Simvastatin effects on blood and CSF biomarkers At baseline, none of the participants had cognitive As expected, simvastatin significantly lowered TC impairment as demonstrated by a pattern of test scores (27%), low-density lipoprotein cholesterol (LDL-C) below the 9th percentile rank. Cognitive measures (Ta- C.M. Carlsson et al. / Effects of Simvastatin on Cerebrospinal Fluid Biomarkers and Cognition in Middle-Aged Adults ble 3) were similar in the two treatment groups (all p > 0.1) at baseline, with the exception of the baselinescore on a WMS-III Mental Control subtest [40], on which subjects assigned to placebo outperformed those assigned to simvastatin (F [1,44] = 5.10, p = 0.029).
Subjects assigned simvastatin showed greater improve- ments in tests of verbal fluency and working memory compared to placebo, with trends toward improvementin verbal delayed free recall and construction tasks (Ta- ble 3). At month 4, subjects on placebo were faster on a visual cancellation test compared to those on sim-vastatin (Table 3). Adjusting for APOE4 genotype and baseline differences in SSRI use did not alter cognitive Fig. 5. Baseline CSF Aβ42 vs. TC by gender with predicted valuesfor women and men (lines) using Robust-Estimation Wilcoxon-ScoreGeneral Linear Modeling.
differs from previous investigations in that it is larg- In this randomized controlled study of asymptomat- er [12,28,31,32], used a randomized placebo-controlled ic middle-aged adults at increased risk for AD, we design [12,28,32], measured domain-specific cogni- found that subjects treated for four months with sim- tive outcomes [12,28,31,32], and focused on a pre- vastatin 40 mg daily demonstrated similar changes in clinical, middle-aged population with increased risk CSF Aβ42 and T-tau levels compared to those taking for AD (family history of AD and high APOE4 allele placebo, yet greater improvement on some cognitive prevalence) [12,28,31,32]. In an uncontrolled study of measures of verbal fluency, working memory, verbal 19 persons with AD, use of simvastatin 20 mg daily delayed free recall, and construction tasks. Baseline for 3 months was associated with reduced concentra- CSF Aβ42 and T-tau values were lower in APOE4 car- tions of CSF α- and β-cleaved soluble AβPP (αsAβPP, riers compared to non-carriers, but APOE4 genotype βsAβPP), but not with changes in CSF Aβ42, T-tau, did not affect changes in CSF biomarkers or response or phosphorylated-tau (p-tau) [32]. In contrast, a 12- to therapy. While individual vascular risk factors did month follow-up trial in 19 AD patients showed an not significantly influence CSF Aβ42 or T-tau levels increase in both CSF αsAβPP and p-tau following in this study, gender interacted with BMI and TC to simvastatin therapy, but no effect on βsAβPP [12] As predict baseline CSF biomarker levels and changes in this open trial did not have a placebo group, it is un- biomarkers, independent of therapeutic effects. These clear how these statin-associated changes compared novel, preliminary data in a unique group of at-risk to CSF changes noted with natural disease progres- adults may help guide future research investigating the sion. In a 26-week randomized controlled clinical trial effects of vascular risk factor modification on preclini- of 44 persons with AD, simvastatin 80 mg daily re- cal processes related to the risk of developing AD.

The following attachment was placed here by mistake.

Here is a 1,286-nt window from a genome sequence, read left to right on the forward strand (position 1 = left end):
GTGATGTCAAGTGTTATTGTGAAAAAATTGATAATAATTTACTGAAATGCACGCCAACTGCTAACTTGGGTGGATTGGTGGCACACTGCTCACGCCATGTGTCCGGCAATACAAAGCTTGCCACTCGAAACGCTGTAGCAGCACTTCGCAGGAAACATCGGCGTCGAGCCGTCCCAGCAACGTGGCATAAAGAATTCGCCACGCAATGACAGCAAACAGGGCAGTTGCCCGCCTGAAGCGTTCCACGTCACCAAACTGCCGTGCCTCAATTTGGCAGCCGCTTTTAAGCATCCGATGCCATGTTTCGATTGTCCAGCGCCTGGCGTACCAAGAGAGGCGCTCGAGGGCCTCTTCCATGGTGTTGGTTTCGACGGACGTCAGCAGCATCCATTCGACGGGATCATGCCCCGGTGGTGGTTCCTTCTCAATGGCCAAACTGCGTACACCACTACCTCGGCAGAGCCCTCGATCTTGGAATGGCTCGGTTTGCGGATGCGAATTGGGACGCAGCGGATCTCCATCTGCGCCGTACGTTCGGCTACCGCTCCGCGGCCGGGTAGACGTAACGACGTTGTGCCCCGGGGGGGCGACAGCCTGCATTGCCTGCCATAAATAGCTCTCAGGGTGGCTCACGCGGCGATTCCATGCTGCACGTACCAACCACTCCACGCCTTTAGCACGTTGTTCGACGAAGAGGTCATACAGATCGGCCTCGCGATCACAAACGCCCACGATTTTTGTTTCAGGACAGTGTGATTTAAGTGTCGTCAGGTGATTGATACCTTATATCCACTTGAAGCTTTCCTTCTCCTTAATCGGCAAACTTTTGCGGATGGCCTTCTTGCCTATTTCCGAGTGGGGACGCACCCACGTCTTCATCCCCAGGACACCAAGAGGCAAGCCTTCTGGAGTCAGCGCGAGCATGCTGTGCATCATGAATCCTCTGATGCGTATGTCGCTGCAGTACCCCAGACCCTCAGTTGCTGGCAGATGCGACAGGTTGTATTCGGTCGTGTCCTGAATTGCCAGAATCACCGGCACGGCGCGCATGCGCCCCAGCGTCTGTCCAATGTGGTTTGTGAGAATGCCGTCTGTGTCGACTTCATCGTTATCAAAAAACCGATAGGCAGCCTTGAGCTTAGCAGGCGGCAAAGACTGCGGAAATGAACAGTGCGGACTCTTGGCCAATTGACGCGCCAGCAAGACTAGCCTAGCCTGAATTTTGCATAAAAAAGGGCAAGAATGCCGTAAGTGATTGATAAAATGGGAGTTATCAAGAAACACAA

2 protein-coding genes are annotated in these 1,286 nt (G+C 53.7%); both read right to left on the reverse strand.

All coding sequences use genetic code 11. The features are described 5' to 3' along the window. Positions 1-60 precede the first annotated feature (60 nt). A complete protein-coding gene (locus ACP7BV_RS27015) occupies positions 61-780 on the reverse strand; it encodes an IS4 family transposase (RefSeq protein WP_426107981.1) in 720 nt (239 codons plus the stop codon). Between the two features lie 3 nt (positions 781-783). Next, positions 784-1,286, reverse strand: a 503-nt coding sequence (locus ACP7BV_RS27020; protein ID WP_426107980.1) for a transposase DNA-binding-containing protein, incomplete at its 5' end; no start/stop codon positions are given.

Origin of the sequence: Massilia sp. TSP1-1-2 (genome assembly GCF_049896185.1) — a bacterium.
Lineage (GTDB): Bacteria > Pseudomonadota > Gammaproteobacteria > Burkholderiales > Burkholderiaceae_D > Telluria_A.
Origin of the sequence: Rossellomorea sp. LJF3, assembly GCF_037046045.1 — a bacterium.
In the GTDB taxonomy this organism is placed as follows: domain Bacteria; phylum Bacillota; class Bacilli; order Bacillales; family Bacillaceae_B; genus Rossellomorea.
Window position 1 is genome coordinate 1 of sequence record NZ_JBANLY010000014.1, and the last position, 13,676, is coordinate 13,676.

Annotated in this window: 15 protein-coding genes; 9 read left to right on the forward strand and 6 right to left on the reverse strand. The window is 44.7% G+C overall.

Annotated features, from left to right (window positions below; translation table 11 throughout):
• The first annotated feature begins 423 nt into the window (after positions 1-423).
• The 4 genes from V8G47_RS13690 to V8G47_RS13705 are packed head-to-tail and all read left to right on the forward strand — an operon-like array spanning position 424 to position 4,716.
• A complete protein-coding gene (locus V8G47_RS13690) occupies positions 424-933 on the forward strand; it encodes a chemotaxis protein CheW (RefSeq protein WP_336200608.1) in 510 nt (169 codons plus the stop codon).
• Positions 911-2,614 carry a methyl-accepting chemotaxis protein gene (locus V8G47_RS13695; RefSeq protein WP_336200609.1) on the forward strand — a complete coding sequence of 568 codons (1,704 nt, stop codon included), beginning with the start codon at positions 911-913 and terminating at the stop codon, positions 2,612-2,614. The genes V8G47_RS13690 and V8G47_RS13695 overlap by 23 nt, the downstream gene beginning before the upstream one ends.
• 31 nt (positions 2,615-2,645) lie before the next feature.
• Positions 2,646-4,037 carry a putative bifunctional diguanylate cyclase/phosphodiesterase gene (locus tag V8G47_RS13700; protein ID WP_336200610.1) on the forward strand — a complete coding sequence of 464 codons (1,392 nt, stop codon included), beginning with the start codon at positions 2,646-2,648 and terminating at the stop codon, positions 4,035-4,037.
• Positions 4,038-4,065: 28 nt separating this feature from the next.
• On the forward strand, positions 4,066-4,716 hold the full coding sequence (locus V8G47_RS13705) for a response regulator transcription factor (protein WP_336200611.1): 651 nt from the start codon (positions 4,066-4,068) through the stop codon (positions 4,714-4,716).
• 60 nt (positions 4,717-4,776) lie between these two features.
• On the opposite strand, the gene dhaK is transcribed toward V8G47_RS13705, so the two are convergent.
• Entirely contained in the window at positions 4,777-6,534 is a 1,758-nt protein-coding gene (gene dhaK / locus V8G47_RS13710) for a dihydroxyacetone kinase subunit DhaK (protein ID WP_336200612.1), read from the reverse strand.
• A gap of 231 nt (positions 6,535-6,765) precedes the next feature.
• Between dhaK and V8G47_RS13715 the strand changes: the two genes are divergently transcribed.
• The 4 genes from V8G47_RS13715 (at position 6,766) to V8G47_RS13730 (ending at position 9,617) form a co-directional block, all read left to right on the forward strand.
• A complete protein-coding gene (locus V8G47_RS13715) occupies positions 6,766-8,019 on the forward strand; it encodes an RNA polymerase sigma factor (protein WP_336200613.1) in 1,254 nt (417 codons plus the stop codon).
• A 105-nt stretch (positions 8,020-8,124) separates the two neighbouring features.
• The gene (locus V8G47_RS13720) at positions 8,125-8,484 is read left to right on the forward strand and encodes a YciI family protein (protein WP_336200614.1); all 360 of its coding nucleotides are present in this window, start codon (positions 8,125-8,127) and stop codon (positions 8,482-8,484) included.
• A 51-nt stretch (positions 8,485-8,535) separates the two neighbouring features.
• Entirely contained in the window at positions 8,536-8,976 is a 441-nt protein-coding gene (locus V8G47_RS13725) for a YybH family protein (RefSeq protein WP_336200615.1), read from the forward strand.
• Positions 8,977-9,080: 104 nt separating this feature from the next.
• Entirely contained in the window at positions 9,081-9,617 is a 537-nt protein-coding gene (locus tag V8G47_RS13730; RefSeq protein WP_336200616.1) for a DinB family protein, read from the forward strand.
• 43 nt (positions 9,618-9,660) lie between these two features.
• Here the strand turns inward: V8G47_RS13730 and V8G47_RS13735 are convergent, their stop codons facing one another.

duced CSF Aβ40 (but not Aβ42) levels in persons with Statin effects on Aβ metabolism and cognition may mild AD, but not in those with more advanced disease, be significantly influenced by the targeted study popula- suggesting greater statin effects earlier in the disease tion. Persons with preexisting AD may be too far along process [31]. In an uncontrolled study of 23 hyper- in the disease process to reverse the cascade of neuronal cholesterolemic subjects without dementia (ages 34–87 degeneration and healthy controls at average risk for years), 14 weeks of simvastatin 40 mg daily was associ- AD may not benefit from such therapies in the pres- ated with reduced CSF p-tau levels compared to prava- ence of normal AβPP processing. To date, four other statin 80 mg daily, but not with significant changes in prospective clinical trials have evaluated the effects of CSF T-tau, Aβ42, or Aβ40 [28]. Our study population statins on CSF Aβ levels [12,28,31,32]; three of these differs from the study of asymptomatic hypercholes- studies focused on persons with AD [12,31,32] and terolemic subjects in that our participants had fairly one studied cognitively healthy, hypercholesterolemic normal cholesterol levels and were more homogeneous adults at average risk for AD [28]. Of the four stud- in age and AD risk, potential confounding factors for ies, only one included a control group [31]. Our study changes in CSF biomarkers. Together with our find- C.M. Carlsson et al. / Effects of Simvastatin on Cerebrospinal Fluid Biomarkers and Cognition in Middle-Aged Adults ings, these studies suggest that future trials should use a pendently of their effects on Aβ metabolism [16], pos- randomized controlled design, target high risk asymp- sibly through modifying signaling pathways, reducing tomatic adults, and investigate the effects of higher inflammation, improving cerebral blood flow, and/or dose and/or longer duration statin therapy on not only via more acute cholinomimetic effects [4]. Thus, some Aβ metabolism, but also on other preclinical processes of the positive cognitive changes noted in our study closely related to the development of AD.